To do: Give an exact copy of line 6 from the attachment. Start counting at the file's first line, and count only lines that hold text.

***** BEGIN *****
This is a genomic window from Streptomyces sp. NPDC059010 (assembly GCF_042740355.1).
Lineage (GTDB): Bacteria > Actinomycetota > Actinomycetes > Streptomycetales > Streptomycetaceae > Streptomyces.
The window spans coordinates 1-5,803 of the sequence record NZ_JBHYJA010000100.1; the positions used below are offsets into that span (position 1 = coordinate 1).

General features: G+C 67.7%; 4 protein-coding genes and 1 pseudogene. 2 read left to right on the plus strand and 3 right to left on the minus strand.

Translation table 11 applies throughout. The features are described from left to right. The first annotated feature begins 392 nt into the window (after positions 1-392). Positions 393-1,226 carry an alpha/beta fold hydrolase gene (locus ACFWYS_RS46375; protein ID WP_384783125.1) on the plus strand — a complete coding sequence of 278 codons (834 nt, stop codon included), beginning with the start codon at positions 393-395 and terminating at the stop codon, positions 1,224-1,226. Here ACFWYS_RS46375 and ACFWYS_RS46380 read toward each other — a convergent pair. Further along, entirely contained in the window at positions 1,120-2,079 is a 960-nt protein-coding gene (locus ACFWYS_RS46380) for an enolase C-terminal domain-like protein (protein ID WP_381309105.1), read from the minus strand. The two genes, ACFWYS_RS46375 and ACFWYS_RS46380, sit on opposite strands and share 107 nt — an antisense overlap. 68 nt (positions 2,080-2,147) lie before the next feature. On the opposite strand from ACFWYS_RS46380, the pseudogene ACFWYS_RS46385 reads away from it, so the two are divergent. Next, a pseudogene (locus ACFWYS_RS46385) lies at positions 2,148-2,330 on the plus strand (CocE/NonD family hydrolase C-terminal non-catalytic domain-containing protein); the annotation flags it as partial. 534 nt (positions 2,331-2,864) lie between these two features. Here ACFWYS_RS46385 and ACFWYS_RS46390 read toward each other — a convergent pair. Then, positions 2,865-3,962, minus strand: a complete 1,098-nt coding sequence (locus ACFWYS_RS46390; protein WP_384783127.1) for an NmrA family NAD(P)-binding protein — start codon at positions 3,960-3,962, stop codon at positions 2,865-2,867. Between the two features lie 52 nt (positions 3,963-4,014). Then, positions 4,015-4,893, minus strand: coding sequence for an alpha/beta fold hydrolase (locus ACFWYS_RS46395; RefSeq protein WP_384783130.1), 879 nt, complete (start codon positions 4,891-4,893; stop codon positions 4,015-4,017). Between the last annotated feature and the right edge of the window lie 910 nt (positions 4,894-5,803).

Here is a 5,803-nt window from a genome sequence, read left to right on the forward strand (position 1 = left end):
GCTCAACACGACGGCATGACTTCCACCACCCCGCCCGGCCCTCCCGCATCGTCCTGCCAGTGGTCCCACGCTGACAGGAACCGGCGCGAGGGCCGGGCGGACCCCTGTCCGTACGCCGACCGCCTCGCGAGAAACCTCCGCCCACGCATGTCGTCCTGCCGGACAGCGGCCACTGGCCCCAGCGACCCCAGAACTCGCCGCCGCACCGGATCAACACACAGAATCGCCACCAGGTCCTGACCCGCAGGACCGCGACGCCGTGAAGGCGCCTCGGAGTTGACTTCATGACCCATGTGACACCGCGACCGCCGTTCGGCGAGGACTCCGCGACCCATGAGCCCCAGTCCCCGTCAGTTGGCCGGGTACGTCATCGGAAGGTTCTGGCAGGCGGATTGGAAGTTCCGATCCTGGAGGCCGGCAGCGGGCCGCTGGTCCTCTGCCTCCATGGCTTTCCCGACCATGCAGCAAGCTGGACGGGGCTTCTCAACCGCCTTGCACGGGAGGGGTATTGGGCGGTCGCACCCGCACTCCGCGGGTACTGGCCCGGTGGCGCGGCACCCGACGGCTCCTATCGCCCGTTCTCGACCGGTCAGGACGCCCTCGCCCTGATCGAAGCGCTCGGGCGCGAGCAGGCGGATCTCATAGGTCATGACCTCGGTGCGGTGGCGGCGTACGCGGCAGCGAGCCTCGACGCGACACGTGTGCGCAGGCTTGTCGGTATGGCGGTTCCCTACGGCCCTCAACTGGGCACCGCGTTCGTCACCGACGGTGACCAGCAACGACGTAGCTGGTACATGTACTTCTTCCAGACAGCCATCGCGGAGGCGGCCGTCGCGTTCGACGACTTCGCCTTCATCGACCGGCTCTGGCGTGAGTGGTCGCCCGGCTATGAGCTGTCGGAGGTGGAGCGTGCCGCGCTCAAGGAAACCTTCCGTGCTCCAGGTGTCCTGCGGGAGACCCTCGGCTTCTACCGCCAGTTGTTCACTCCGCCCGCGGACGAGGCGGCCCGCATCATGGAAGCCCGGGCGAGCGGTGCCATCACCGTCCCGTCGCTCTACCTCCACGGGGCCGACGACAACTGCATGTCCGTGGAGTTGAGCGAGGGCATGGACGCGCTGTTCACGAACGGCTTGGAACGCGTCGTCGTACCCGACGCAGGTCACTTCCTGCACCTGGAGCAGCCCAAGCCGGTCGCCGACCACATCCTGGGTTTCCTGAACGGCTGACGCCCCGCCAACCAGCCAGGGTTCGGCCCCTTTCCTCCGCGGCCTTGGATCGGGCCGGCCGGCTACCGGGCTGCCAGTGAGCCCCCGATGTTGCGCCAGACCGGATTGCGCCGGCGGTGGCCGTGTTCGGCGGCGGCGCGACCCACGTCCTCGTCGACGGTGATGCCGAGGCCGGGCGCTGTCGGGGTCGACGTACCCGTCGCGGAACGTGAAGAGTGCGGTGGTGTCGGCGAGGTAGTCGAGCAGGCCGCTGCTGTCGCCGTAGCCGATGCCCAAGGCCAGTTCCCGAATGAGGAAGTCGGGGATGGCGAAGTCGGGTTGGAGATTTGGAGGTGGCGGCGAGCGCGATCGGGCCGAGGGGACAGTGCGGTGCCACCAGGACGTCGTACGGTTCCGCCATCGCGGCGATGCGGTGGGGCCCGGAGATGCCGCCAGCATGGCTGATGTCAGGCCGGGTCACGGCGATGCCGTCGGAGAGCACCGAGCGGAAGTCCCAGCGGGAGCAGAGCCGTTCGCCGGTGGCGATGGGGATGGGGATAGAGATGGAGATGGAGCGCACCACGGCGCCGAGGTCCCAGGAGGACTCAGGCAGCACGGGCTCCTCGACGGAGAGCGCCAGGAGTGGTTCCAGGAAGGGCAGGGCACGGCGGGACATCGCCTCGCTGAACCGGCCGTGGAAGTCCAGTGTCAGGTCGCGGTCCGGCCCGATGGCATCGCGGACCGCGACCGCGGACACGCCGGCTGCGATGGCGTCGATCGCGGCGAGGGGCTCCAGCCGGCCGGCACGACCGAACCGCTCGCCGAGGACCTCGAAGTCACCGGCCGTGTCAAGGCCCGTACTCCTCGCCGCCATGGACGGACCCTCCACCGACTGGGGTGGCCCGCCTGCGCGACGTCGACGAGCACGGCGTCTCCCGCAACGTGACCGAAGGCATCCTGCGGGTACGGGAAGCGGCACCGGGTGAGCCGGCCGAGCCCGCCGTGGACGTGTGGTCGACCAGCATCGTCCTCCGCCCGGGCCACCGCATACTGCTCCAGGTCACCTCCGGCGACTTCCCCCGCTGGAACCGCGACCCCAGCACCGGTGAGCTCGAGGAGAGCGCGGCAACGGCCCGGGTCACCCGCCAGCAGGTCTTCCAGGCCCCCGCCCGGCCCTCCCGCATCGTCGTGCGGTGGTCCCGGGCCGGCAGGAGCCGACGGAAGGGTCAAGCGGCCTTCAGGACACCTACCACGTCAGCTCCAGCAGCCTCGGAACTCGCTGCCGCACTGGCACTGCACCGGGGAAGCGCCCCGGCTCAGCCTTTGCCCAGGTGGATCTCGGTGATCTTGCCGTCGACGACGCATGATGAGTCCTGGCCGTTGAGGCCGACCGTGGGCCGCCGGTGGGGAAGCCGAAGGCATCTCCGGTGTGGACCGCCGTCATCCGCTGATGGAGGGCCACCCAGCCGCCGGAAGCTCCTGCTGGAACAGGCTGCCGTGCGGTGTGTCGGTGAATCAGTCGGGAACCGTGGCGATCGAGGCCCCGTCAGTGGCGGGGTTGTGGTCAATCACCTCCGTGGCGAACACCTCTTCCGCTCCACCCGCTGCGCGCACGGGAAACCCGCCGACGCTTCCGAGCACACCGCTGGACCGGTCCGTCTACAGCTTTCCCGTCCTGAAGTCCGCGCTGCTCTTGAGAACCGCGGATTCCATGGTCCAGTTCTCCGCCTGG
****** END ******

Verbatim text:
Here is a 5,803-nt window from a genome sequence, read left to right on the forward strand (position 1 = left end):